TM: On Sunday I had a fairly eventful day. Having started the Bowden Crit with a bunch of about 100 riders I was involved in a crash after about half a lap. I was about 7th wheel trying to get into the early break with my fellow Australian teammate Daniel Fitter. The bunch suddenly swung from the left of the road to the right due to a 'caution cycling racing' sign and wheels overlapped with no one having anywhere to go. It was a typical racing incident, which unfortunately left both Daniel and myself with a trip in the ambulance to hospital after the brilliant care of the first aid worker Stephen on the crash site.

PW: Initially reported as no serious injuries but you were taken to hospital and had a cast put on your wrist as a precaution. How concerned were you?

TM: I was taken into hospital and had my wounds dressed which was just the typical road rash, Daniel actually got worse off there as he had lost skin all over his back. I went in for x-rays, which came back all clear but due to the bone that they were concerned about being the scaphoid this doesnít show of breaking until 10 days later. My option was only to get a cast put on and got for a further CT scan, which I did the next day. To be honest I wasnít concerned at all, it only felt like bruising and I was positive I would be having the cast off after the CT scan and all systems go for the rest of camp.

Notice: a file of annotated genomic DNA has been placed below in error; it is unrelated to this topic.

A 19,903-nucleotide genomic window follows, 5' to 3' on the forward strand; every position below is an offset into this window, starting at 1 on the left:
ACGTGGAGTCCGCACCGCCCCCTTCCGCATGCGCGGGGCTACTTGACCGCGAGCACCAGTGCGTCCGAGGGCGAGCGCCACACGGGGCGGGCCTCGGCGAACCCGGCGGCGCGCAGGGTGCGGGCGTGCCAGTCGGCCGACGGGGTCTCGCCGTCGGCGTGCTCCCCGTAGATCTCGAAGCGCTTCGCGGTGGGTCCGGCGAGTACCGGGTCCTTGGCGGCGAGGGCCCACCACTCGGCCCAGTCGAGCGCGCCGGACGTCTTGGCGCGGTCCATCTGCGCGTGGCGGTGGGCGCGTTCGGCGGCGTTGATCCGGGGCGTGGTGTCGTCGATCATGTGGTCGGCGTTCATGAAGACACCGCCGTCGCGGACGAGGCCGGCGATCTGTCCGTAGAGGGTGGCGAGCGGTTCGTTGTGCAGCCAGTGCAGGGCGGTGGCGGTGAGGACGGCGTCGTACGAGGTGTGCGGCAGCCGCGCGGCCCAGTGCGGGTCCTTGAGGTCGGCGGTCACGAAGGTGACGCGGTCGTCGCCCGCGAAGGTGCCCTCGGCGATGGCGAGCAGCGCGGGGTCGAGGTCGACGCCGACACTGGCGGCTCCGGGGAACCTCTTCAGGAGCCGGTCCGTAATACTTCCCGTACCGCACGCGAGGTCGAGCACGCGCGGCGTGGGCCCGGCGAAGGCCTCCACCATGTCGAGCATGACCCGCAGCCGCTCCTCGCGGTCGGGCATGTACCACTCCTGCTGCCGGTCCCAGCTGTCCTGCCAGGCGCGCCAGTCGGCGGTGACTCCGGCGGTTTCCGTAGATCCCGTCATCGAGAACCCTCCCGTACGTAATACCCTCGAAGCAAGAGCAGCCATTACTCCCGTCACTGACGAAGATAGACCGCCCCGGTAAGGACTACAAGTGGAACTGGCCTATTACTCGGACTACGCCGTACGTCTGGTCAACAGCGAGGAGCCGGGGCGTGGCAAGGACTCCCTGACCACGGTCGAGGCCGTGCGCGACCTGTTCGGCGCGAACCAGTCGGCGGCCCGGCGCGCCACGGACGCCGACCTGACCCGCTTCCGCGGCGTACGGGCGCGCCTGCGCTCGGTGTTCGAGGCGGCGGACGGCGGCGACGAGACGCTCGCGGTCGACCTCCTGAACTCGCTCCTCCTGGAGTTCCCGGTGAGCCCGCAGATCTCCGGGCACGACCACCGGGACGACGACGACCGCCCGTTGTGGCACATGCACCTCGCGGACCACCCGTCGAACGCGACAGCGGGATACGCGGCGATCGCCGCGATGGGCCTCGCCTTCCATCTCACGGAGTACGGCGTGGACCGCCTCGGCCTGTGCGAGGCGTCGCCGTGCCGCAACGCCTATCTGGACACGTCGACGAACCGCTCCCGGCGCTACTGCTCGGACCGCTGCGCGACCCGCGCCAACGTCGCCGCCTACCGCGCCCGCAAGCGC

PW: You saw an AIS doctor on Monday and were diagnosed with a fractured wrist. What went through your mind when you were told?

TM: The CT scan came back with a small fracture in the bone and due to the severity of breaking this bone I was pulled out of the Mexico World Cup squad. When I got the phone call from the doctor I wasnít too happy about it at all, I contemplated carrying on and just getting it fixed when I got home after the trip but due to the side effects we all decided it wasnít worth it. I was very disappointed and still am but there isnít really anything Iím able to do but refocus for the next goal.

PW: How long will you be off the bike and what will you be targeting next?

TM: I'm told by the doctors that it is 6 weeks with a cast on but that wont stop too much. As soon as I landed in Sydney I had Bradley McGee and my team at NSWIS all on board with plans for the next few weeks to get me back on track. Everything from my strength and conditioning coach refining my gym program adapting to my situation to the NSWIS physio checking in on me. Iíll be back on the bike and back into it from the start of the week (Nov 2nd). Due to my cast I will miss just about all of my NSW state titles so my next major event is the National Omnium Championships in December in Melbourne.